My first Chiaverini book and I want to read more. Wonderful for those who want a view of the Civil War from a free colored woman's perspective. The well-researched book gives an intimate study of the Lincoln White House.
** 1/2 stars. In Mrs. Lincoln?s Dressmaker, novelist Jennifer Chiaverini presents an account of the friendship that grew between Mary Todd Lincoln and her seamstress, Elizabeth ?Lizzie? Keckley, a former slave who gained her professional reputation in Washington, D.C. by outfitting the city?s elite. Keckley made history by sewing for First Lady Mary Todd Lincoln within the White House, thus becoming a trusted witness to many private moments between the President and his wife.
In March 1861, Mrs. Lincoln chose Keckley from among a number of applicants to be her personal ?modiste,? responsible not only for creating the First Lady?s gowns, but also for dressing Mrs. Lincoln in the beautiful attire Keckley had fashioned. The relationship between the two women quickly evolved, as Keckley was drawn into the intimate life of the Lincoln family, supporting Mary Todd Lincoln in the loss of first her son to illness, and then her husband to assassination.
Keckley saved scraps from the dozens of gowns she made for Mrs. Lincoln, eventually piecing together a tribute known as the Mary Todd Lincoln Quilt. She also saved memories, which she fashioned into a book, "Behind the Scenes: Thirty Years a Slave and Four Years in the White House". Upon its publication, Keckley?s memoir created a scandal that compelled Mary Todd Lincoln to sever all ties with her, but in the decades since, Keckley?s story has languished in the archives. ***** I wanted to like this book more than I did. While supposed to be an historical NOVEL, it reads more as an history of events we have heard told many times. I would have liked to have more insight into Elizabeth Keckly and her life outside her interactions with Mrs. Lincoln even if there is scant historical documentation of how she rose from slave to modiste. This is supposed to be fiction - Ms. Chiaverini, bring the struggles of this woman to life!! Ms Keckly is obviously an extraordinary and intelligent woman, but how exactly did she gain the education she needed to speak as she did in the novel ( if she did indeed speak so articulately ) and to write her autobiography in an era when a slave could be killed or at least severely punished for simply learning how to read. Too much historical Lincoln and not enough fictional dressmaker. If you are writing a novel about a character, make her come to life!! Mild recommendation if you are interested in the Lincoln White House.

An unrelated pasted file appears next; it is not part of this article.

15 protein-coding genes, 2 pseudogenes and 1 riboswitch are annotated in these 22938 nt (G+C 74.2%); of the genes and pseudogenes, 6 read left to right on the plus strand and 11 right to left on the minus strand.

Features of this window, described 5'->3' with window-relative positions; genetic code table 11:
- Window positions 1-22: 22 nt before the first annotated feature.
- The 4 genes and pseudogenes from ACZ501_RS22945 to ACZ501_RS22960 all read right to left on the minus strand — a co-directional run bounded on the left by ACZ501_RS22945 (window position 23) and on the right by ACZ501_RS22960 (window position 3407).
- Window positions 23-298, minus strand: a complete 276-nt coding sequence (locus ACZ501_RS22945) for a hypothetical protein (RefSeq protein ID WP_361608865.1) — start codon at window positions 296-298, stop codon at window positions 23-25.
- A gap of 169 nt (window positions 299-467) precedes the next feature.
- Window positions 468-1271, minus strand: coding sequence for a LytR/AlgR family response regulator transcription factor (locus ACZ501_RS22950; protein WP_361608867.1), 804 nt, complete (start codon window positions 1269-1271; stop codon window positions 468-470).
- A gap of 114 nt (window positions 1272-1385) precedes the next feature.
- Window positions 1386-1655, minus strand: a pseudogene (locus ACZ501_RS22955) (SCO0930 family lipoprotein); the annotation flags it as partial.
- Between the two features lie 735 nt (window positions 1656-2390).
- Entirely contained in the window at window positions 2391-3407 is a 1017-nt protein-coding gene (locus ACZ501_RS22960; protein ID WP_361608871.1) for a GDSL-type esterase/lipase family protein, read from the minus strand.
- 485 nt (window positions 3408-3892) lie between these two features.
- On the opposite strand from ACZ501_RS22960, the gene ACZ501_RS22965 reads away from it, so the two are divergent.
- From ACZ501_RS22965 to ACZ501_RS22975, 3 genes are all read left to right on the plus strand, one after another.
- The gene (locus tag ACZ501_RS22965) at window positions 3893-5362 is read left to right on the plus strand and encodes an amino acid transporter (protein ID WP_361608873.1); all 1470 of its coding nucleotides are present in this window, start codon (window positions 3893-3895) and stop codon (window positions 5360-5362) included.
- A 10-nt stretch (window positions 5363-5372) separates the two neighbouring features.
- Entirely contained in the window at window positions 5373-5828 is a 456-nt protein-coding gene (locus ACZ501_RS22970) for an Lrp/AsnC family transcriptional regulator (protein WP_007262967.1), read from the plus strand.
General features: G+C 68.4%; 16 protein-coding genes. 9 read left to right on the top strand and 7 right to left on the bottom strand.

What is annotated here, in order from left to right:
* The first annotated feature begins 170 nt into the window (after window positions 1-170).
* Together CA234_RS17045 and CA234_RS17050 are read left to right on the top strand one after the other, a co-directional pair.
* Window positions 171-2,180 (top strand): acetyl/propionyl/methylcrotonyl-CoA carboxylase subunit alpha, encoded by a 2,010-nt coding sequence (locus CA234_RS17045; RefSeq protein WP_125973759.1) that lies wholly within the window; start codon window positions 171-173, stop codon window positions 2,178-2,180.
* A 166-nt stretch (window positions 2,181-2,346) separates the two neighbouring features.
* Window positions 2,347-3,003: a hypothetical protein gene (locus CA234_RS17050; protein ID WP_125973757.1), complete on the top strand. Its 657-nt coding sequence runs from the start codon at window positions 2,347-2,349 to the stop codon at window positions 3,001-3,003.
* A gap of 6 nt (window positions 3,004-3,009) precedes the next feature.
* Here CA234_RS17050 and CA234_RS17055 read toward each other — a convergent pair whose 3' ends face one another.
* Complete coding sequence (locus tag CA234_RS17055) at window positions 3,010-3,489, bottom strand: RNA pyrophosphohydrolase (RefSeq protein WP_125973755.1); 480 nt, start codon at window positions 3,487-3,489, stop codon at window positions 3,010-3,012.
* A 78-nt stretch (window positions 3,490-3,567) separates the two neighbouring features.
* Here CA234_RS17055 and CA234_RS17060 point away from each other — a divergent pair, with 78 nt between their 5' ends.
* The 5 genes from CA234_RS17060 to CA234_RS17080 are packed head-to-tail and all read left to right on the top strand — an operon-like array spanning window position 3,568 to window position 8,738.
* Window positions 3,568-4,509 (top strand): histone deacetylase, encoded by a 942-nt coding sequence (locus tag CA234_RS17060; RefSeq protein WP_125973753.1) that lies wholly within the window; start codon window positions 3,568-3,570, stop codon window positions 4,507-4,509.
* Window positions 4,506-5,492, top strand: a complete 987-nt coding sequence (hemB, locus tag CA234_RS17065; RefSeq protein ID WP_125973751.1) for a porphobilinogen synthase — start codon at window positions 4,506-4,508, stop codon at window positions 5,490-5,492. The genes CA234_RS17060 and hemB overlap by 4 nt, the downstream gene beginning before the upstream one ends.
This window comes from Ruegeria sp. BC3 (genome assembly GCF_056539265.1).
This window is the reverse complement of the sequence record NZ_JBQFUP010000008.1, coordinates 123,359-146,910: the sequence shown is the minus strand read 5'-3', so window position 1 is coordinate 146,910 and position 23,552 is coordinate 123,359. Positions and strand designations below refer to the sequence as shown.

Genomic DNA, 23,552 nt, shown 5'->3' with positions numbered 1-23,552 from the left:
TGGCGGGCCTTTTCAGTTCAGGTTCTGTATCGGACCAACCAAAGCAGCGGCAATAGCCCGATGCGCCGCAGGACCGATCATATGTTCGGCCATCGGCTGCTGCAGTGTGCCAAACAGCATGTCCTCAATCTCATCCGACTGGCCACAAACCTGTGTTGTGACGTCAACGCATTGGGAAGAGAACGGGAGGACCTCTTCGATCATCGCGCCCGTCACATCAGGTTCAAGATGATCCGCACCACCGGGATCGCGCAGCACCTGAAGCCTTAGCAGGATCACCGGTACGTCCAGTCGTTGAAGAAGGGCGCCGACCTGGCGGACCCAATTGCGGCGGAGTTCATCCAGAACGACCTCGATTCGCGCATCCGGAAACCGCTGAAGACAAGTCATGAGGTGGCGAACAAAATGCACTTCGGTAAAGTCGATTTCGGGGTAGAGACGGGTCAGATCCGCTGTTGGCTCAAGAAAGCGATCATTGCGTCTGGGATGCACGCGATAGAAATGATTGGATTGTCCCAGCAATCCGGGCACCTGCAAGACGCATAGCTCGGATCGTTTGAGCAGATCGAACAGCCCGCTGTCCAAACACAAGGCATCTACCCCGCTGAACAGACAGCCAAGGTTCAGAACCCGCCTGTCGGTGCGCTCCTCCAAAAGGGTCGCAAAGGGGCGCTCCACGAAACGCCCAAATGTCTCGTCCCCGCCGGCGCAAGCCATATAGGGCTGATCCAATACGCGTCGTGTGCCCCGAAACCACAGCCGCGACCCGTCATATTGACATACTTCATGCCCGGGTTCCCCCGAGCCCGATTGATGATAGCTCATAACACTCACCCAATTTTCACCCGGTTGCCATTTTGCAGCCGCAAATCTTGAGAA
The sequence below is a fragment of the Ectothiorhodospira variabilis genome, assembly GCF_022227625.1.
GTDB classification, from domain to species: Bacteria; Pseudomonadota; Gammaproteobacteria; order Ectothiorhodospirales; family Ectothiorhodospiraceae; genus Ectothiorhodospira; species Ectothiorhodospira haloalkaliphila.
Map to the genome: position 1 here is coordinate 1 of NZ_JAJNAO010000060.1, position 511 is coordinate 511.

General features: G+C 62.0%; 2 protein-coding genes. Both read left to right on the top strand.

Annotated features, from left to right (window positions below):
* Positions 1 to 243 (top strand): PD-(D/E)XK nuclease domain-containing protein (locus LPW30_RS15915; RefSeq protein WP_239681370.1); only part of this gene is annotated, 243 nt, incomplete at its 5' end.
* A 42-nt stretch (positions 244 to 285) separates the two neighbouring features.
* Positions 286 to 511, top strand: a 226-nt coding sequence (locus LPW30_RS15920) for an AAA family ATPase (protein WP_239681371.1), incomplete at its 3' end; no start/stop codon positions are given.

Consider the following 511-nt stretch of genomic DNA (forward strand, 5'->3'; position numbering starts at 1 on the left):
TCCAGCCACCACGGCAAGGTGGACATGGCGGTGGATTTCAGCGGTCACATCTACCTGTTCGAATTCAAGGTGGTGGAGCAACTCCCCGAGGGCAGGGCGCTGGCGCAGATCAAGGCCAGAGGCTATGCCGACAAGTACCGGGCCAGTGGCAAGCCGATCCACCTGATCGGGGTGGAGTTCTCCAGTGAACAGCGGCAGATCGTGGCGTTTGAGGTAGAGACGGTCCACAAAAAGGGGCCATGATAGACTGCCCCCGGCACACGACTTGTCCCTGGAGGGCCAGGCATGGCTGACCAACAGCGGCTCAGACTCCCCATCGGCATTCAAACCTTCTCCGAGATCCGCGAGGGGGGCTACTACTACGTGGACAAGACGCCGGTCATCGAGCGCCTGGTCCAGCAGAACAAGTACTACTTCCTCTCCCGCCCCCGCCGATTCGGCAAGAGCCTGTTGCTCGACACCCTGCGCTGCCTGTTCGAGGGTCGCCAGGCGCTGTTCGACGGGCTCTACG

This title is the first I have read by this author. Based on true fact, the Civil War, seen through and experienced by Mrs. Lincoln's dressmaker, Elizabeth gives an entertaining side to the facts. I would recommend this title.
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